HM: What lured you into literature? Of course, I also include the genres you read in.
PS: My mother instilled the important of reading into me at a young age, and most of my Saturday afternoons were spent in the library while she was shopping in town, so I suppose I have her to thank for it. As a child, I read of lot of fantasy, so I suspect that is why it has stayed with me into adulthood. I just seemed to have stumbled into other genres, through my interest in philosophy, recommendations from friends or writers I admire, et cetera and realized that I enjoy all different sorts of books.
HM: Something, which is feverishly encouraged. But what are the benefits from reading and venturing outside our comfort zones?
PS: There are so many great books out there; I just cannot see the point of limiting yourself to certain genres. It just seems to me like you are cutting yourself off from the potential of great books based on assumptions that may not be true. There are also education benefits, in the general sense and the writing sense. Michael Moorcock has always said that if you want to be a writer, then you should read a lot of books outside of the kind that you want to write, and I agree.
HM: You are one of the many review blogs [I sense overpopulation], but even though we are many and our content overlaps, everyone has a distinct reason to start blogging and a story tied to their blog. What is your origin story?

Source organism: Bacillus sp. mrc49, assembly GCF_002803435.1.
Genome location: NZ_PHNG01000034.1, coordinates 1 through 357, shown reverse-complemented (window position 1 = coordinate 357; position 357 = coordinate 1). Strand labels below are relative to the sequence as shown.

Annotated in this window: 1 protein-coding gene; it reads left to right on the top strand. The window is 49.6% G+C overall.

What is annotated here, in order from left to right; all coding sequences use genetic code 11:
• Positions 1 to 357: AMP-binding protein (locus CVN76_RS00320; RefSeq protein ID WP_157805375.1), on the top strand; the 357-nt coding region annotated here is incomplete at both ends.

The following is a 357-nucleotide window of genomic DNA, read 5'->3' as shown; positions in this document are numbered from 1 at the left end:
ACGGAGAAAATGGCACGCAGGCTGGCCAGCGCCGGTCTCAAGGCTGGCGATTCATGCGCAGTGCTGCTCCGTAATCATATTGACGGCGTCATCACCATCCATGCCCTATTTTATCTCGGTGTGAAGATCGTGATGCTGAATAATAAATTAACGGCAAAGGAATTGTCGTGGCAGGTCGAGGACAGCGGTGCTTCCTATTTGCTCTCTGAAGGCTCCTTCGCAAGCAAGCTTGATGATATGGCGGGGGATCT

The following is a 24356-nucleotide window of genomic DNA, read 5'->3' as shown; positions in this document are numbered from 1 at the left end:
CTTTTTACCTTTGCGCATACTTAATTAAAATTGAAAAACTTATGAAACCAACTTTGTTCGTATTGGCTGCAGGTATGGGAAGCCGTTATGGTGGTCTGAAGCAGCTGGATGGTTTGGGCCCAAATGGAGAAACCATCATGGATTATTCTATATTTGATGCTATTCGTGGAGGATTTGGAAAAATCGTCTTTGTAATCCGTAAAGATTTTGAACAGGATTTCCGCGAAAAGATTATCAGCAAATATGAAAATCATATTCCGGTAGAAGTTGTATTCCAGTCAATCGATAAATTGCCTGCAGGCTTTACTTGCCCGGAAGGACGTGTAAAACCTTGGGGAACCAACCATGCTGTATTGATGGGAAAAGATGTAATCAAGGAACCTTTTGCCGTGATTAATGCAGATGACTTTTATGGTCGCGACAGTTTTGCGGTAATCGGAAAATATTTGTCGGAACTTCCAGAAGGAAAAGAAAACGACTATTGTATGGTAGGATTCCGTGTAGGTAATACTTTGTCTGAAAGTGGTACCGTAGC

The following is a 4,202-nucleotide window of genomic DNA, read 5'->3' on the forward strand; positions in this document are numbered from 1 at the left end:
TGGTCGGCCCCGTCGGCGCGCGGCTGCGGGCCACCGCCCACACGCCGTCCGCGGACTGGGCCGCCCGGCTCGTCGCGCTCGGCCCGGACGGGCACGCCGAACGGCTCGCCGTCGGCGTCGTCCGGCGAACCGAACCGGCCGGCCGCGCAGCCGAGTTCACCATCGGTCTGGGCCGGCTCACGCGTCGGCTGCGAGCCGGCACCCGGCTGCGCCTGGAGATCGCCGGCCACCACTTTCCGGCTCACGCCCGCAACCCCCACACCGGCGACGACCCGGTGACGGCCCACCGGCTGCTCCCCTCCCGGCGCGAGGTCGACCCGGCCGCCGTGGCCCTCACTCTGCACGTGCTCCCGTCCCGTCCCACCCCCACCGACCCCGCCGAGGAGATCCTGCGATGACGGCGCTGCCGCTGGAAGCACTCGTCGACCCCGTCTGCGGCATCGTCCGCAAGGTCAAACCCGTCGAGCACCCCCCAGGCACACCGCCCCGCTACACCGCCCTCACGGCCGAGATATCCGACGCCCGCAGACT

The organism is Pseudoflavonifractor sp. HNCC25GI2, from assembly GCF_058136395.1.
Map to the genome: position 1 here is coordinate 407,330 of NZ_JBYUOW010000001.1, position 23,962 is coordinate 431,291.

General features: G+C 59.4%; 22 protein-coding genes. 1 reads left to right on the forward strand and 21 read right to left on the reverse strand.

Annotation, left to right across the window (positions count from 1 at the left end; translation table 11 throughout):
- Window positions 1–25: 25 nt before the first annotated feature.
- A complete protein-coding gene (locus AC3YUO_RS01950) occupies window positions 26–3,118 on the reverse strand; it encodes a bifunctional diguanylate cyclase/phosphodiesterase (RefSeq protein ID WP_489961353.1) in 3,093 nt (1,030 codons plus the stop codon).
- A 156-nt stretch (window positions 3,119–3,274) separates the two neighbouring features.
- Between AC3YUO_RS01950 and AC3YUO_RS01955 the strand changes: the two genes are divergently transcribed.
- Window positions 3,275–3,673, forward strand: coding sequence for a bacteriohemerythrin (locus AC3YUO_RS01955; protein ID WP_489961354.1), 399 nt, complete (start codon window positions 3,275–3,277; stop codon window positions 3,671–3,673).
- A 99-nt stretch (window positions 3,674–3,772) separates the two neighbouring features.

PS: It is not anything particularly interesting. Like many other people who maintain blogs I would like to be a writer one day. I started it as a way to meet people and network with others, as suggested in Jeff VanderMeer’s wonderful book on managing and publicizing your work, Booklife. It seemed like a natural fit, as I am a pretty opinionated person who loves to read and often has a lot to say.
HM: Aha, so I have discovered another writer amidst our reviewing ilk. What is the type of stories you want to write and have you started your debut?
PS: I don’t really like to put a label on it as I prefer to say that I write fiction, but I suppose in terms of influences there’s the symbolists and the decadents, weird tales, dark fantasy, philosophical horror, existentialism and New Weird. I’m not interested in longer forms at the moment, so I have mostly been working on short stories.
HM: I am usually past the point, where I ask bloggers about their blogs’ title, but “Empty Your Heart of Its Mortal Dream” has a bewitching quality, which makes me want to know what this phrase means to you and why you chose it.